max{‖ B ‖, ‖ C ‖, ‖ E ‖, ‖ G ‖} ≤‖ W ‖≤ w ,(8.2)

‖ B−1 ‖< 1.1/m .(8.3)

We also write (cf. (8.1))

W =

(B C

E G

), ∆(W ) =

(∆(B) ∆(C)∆(E) ∆(G)

),

S = G− ELC,

where L denotes the computed approximation to B−1. Then, clearly,

max{‖ B ‖, ‖ C ‖, ‖ E ‖, ‖ G ‖} ≤‖ W ‖,(8.4)

max{‖ ∆(B) ‖, ‖ ∆(C) ‖, ‖ ∆(E) ‖, ‖ ∆(G) ‖} ≤‖ ∆(W ) ‖ .(8.5)

We will assume that the errors of the approximations obtained via Algorithm 6.1 aresufficiently small so that the following inequalities hold (also cf. the bound ||B−1|| <1.03/m obtained in the proof of Proposition 7.1):

‖ L− B−1 ‖≤ ν ‖ B−1 ‖, ν ≤ 1/(4000m2),(8.6)

PARALLEL ALGORITHMS FOR TOEPLITZ-LIKE MATRICES 1101

‖ B−1 ‖< 1.11/m, ‖ L ‖≤ (1 + ν) ‖ B−1 ‖< 1.11(1 + ν)/m.(8.7)

Remark 8.1. The inequalities of (8.6) are reconciled with (5.3) for ν ≤ 2−b, Lreplacing X, and B replacing B.

In the next proposition we will bound approximation errors for Vβ0 and Vβ1 interms of a single positive parameter ∆ = ∆(β) defined by the errors of the approxi-mation of Vβ and by the parameter ν, which is in turn defined by the error exponent

b of Newton’s iteration for the approximation of B−1.Proposition 8.2. Suppose that the inequalities (8.2)–(8.7) hold and that a posi-

tive ∆ = ∆(β) satisfies the following bounds:

||∆(W )|| ≤ ∆, 40νm ≤ ∆ < 0.01 w,(8.8)

where W = Vβ and β is a binary string of length less than h. Then, we have(a) ‖ ∆(B) ‖=‖ ∆(Vβ0) ‖≤ ∆,(b) ‖ ∆(S) ‖=‖ ∆(Vβ1) ‖≤ 5∆.Proof. Part (a) of the proposition follows immediately since Vβ0 is a submatrix of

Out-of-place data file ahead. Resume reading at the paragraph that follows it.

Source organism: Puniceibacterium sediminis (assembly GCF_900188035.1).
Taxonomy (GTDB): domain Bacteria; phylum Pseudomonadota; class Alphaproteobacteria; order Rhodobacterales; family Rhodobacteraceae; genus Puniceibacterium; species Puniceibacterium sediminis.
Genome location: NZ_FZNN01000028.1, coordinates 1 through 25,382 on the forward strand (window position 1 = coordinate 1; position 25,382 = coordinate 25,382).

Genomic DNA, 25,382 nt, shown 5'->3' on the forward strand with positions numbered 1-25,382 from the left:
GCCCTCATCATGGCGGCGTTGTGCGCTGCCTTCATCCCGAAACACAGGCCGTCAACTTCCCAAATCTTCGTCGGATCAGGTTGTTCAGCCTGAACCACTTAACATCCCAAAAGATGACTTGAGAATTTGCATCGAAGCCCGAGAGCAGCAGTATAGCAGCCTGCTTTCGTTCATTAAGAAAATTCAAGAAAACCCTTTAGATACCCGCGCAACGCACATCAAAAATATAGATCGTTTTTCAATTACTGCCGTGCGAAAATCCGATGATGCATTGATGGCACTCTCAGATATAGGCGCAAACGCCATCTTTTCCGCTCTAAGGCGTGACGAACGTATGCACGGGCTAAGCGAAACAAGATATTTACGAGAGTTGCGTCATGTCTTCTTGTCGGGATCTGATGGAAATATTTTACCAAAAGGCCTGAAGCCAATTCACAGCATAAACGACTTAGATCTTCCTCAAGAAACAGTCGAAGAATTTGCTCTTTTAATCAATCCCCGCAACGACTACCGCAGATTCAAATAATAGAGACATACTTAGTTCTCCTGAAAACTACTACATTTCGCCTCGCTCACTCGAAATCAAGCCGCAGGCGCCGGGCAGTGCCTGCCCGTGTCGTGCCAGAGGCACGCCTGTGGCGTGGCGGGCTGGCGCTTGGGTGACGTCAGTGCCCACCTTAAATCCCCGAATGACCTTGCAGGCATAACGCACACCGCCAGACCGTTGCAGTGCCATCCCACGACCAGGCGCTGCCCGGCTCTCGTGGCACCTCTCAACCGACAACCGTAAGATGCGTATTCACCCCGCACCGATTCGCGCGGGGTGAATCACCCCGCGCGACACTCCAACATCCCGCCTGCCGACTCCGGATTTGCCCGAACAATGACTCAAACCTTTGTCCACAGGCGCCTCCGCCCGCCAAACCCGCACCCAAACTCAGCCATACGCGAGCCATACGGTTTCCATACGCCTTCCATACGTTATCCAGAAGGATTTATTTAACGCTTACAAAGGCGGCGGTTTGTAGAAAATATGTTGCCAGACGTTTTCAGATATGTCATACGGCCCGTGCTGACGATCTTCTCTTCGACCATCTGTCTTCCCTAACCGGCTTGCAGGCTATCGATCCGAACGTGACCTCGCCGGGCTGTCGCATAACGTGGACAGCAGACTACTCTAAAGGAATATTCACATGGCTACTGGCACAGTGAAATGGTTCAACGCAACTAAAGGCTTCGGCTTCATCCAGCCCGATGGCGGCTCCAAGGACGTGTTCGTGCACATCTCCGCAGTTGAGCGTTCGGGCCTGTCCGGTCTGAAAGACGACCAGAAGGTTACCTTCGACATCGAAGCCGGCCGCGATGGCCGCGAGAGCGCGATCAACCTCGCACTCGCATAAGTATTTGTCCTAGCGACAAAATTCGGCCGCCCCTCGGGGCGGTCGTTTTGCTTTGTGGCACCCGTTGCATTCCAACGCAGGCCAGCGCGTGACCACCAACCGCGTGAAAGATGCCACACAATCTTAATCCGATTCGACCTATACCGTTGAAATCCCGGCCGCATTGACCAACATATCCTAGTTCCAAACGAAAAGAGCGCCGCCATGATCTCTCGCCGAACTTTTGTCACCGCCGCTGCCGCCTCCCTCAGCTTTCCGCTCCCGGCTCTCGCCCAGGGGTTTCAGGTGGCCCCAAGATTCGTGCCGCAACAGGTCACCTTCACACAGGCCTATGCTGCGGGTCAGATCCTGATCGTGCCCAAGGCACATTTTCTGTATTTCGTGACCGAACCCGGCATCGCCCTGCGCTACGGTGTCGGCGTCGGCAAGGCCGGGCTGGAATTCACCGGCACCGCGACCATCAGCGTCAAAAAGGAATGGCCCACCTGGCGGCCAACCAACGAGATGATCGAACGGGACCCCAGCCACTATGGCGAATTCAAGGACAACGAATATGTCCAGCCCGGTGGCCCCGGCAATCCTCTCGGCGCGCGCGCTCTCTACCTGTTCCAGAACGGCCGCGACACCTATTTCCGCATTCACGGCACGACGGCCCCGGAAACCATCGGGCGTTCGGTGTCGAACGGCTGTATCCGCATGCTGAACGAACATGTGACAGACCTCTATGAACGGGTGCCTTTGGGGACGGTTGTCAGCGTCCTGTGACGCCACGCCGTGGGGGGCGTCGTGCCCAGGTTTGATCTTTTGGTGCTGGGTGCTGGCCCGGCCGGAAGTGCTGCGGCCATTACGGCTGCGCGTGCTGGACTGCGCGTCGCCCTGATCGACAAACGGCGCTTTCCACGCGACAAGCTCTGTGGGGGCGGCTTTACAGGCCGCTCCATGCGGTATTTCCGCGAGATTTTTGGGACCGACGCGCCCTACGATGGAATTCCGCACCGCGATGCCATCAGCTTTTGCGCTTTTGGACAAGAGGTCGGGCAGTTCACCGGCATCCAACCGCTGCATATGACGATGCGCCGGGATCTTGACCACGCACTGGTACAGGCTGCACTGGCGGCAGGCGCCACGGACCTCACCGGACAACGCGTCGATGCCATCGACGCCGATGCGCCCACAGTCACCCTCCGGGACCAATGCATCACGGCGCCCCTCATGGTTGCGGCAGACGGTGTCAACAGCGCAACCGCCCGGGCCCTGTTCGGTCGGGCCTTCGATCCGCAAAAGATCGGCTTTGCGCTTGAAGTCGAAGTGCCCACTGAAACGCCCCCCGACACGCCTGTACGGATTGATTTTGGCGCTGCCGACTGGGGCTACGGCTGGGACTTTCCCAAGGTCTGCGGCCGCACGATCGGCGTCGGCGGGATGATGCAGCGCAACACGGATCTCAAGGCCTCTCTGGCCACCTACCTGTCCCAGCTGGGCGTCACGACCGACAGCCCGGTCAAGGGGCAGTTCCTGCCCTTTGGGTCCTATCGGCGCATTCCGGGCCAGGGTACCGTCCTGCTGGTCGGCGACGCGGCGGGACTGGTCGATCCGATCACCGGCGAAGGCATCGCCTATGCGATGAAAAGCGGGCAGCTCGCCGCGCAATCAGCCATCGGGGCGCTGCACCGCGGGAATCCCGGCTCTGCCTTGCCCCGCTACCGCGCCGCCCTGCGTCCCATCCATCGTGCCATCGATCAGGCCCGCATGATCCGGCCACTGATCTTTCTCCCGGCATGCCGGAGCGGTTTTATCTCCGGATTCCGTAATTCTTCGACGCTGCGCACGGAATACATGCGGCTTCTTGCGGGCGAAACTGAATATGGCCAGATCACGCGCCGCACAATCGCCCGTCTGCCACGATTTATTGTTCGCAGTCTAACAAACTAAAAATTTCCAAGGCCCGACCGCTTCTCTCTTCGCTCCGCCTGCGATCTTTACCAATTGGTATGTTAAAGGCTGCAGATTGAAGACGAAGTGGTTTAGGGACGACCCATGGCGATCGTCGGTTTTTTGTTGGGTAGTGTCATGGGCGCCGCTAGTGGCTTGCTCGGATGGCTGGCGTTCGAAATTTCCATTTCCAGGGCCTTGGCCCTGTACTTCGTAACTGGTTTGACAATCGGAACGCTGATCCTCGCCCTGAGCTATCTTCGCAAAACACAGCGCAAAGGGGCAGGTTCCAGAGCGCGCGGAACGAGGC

Vβ . To deduce part (b), we will use the following bound (implied by (8.2) and (8.8)):

‖ W ‖< 1.01 w,(8.9)

as well as the next proposition.Proposition 8.3. For any 4-tuple of k× k matrices, X, X, Y , and Y , we have(a) ‖ ∆(X ± Y ) ‖≤‖ ∆(X) ‖ + ‖ ∆(Y ) ‖,(b) ‖ ∆(XY ) ‖≤‖ ∆(X) ‖ ‖ Y ‖ + ‖ ∆(Y ) ‖ ‖ X ‖ + ‖ ∆(X) ‖ ‖ ∆(Y ) ‖,

and if X and X are nonsingular matrices, then also(c) ‖ ∆(X−1) ‖≤‖ X−1 ‖ ‖ X−1 ‖ ‖ ∆(X) ‖.Proof. The parts (a)–(c) follow immediatley from the next simple equations:(a) ∆(X ± Y ) = ∆(X)±∆(Y ),(b) ∆(XY ) = ∆(X)Y +X∆(Y ) + ∆(X)∆(Y ),(c) ∆(X−1) = X−1∆(X)X−1 = −X−1∆(X)X−1.Since S = G − EB−1C under (2.2), we will next recursively extend the bound

||∆W || on the error norms of G,E,B, and C to yield some bounds on the error normsof B−1, EB−1, EB−1C, and S.

We first apply part (c) of the latter proposition for X = B and ∆(X−1) =B−1 −B−1 and obtain that

‖ ∆(B−1) ‖≤‖ B−1 ‖ ‖ B−1 ‖ ‖ ∆(B) ‖ .

Substitute (8.3) and (8.7) into the latter bound and obtain that

‖ ∆(B−1) ‖< 1.221 ‖ ∆(W ) ‖ /m2.

Combine the relations (8.6) and (8.7) to obtain that ||L − B−1|| ≤ 1.11ν/m ≤(1.11)∆/(4000m3). Combine the latter bounds on the norms, recall (8.8), and deducethat

‖ L−B−1 ‖≤‖ ∆(B−1) ‖ + ‖ L− B−1 ‖< (1.221 + (1.11)/(4000m))∆/m2

< 1.3∆/m2 .(8.10)

1102 VICTOR Y. PAN

Apply part (b) of Proposition 8.3 for X = E, Y = L, and deduce that

‖ ∆(EL) ‖≤‖ ∆(E) ‖ ‖ L ‖ + ‖ L−B−1 ‖ (‖ E ‖ + ‖ ∆(E) ‖) .Recall from (7.2) and (7.3) that w/m ≤ 1.02. By combining the two latter

inequalities with our bounds on ‖ L ‖, ‖ L − B−1 ‖, ‖ E ‖, and ‖ ∆(E) ‖ (see(8.4)–(8.10)), obtain that

‖ ∆(EL) ‖≤(1.11

m(1 + ν) +

(1.3

m2

)1.01w

)∆ ≤ 2.5

m∆ .(8.11)

Then again, we apply part (b) of Proposition 8.3, this time for X = EL, Y = C,and obtain that

‖ ∆(ELC) ‖≤‖ ∆(EL) ‖ ‖ C ‖ + ‖ ∆(C) ‖ ‖ EL ‖ .Substitute our previous estimates (8.2), (8.4)–(8.9), and (8.11) into the latter